Mandibular distraction for Robin sequence associated with laryngomalacia

Sunil S. Tholpady, Melinda Costa, Ivan Hadad, Robert J. Havlik, Juan Socas, Bruce H. Matt, Roberto L. Flores

Research output: Contribution to journalArticle

7 Scopus citations

Abstract

INTRODUCTION: Protocols for the treatment of Robin sequence (RS) consider the presence of laryngomalacia as a contraindication to mandibular distraction osteogenesis (MDO). The authors report their institutional experience of MDO applied to infants with RS and associated laryngomalacia.

METHODS: An 8-year (2005-2013) retrospective review of all infants with RS and laryngomalacia who underwent MDO at a tertiary care children's hospital was performed. Patients were excluded if they possessed an airway anomaly other than laryngomalacia. Laryngomalacia was identified on laryngoscopy before MDO. Laser supraglottoplasty was performed at the discretion of the otolaryngologist. Recorded variables included preoperative and postoperative AHI, syndromic diagnosis or genetic anomalies, cardiac, central nervous system (CNS), and gastrointestinal (GI) abnormalities. The primary outcomes measured were avoidance or decannulation of tracheostomy and decrease in postoperative AHI.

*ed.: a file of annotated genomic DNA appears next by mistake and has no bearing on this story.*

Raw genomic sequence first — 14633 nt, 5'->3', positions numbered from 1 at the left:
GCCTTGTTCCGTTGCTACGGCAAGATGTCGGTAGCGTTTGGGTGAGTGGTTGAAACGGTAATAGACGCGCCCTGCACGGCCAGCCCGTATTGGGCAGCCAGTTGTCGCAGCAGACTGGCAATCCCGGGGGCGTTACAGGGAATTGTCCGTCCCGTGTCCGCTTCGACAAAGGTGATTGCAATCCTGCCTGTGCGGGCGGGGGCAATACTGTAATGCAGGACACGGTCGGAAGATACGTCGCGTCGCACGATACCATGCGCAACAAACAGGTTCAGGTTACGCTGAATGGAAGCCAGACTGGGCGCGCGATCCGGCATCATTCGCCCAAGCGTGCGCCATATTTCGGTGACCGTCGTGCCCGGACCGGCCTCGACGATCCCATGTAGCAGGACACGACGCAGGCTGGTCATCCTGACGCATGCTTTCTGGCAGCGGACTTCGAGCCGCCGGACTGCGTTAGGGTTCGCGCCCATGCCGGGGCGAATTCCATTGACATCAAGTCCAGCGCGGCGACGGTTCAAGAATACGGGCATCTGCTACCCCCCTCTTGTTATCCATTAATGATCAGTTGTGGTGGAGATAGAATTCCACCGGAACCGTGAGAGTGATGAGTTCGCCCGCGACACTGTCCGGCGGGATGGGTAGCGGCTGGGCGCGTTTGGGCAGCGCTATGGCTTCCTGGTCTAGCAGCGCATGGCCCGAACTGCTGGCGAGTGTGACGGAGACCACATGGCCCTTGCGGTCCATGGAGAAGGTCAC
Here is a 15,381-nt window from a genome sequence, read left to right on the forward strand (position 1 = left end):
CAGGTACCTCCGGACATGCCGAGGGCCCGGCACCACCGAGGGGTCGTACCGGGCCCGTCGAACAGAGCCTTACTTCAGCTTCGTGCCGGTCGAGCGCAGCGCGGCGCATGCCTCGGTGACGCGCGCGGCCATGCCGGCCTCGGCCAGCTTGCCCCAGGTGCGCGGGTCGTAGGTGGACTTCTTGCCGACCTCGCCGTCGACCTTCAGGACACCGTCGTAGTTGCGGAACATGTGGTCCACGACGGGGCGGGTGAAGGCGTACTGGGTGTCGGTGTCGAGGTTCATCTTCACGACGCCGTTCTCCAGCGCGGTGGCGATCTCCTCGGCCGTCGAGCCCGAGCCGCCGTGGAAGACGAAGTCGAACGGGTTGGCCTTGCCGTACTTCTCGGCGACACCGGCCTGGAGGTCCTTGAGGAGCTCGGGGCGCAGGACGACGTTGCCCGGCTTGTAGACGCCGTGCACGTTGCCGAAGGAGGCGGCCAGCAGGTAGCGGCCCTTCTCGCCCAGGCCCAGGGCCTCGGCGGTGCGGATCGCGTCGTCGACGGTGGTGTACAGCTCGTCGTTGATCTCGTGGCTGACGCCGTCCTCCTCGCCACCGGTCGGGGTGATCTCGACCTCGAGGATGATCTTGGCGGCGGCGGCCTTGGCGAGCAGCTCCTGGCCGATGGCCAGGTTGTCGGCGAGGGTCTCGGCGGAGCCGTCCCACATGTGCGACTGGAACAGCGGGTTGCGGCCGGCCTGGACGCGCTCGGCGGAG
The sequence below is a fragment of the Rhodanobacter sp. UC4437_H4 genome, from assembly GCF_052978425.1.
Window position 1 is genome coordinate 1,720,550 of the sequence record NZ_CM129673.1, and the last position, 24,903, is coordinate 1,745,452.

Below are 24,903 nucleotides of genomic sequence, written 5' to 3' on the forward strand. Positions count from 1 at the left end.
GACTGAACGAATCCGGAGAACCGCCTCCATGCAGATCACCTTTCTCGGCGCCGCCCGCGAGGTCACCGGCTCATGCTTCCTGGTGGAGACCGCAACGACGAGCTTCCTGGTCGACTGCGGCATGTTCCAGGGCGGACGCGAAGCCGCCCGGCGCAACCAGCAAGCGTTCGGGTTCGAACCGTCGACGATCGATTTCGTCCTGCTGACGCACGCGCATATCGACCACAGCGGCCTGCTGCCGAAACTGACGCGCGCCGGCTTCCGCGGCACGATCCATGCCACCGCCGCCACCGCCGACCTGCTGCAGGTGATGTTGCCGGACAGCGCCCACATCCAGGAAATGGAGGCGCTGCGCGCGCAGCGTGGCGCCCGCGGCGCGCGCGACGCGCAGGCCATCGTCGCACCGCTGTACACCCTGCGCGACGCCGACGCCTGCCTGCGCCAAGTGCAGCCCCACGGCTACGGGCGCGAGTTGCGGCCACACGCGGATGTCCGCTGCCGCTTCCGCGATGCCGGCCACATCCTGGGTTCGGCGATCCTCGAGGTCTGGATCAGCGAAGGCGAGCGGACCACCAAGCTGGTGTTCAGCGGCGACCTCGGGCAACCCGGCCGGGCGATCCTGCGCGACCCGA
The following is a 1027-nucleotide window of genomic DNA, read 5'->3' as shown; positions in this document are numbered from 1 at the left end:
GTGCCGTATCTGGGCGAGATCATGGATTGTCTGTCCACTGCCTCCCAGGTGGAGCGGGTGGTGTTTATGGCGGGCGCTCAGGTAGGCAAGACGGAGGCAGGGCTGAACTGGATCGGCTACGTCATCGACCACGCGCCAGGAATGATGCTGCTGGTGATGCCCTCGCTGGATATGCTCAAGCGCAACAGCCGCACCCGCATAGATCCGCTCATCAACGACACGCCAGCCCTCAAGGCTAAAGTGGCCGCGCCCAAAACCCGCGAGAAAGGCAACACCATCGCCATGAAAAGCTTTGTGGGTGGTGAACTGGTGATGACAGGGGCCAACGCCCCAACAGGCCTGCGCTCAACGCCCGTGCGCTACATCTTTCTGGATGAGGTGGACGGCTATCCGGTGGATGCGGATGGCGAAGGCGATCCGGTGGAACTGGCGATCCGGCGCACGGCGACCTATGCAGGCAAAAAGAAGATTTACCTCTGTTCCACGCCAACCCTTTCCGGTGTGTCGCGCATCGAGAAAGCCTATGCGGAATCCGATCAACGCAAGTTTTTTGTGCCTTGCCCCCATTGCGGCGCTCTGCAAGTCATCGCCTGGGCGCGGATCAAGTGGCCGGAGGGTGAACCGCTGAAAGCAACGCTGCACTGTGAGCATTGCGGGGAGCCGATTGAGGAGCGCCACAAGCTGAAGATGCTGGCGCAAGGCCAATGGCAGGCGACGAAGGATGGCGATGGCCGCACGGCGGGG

RESULTS: Eleven infants met inclusion criteria. Mean follow-up was 28 months. 18.2% of patients had a syndromic diagnosis, 36.4% cardiac, 9.1% CNS, and 72.7% GI abnormalities. Mean preoperative AHI was 46.1 ± 31.8 and mean postoperative AHI was 4.1 ± 3.0 (P = 0.002). All patients without a tracheostomy before intervention avoided tracheostomy after MDO. One patient had a tracheostomy before MDO and was subsequently decannulated. One patient died 1 year after MDO due to complex congenital heart disease.

CONCLUSIONS: Infants with RS and laryngomalacia can be successfully treated with MDO to relieve upper airway obstruction. Close cooperation with a pediatric otolaryngologist and treatment of laryngomalacia can significantly enhance tracheostomy avoidance in infants with Robin sequence.

Original languageEnglish (US)
Pages (from-to)826-830
Number of pages5
JournalThe Journal of craniofacial surgery
Volume26
Issue number3
DOIs
StatePublished - May 1 2015

ASJC Scopus subject areas

  • Surgery
  • Otorhinolaryngology

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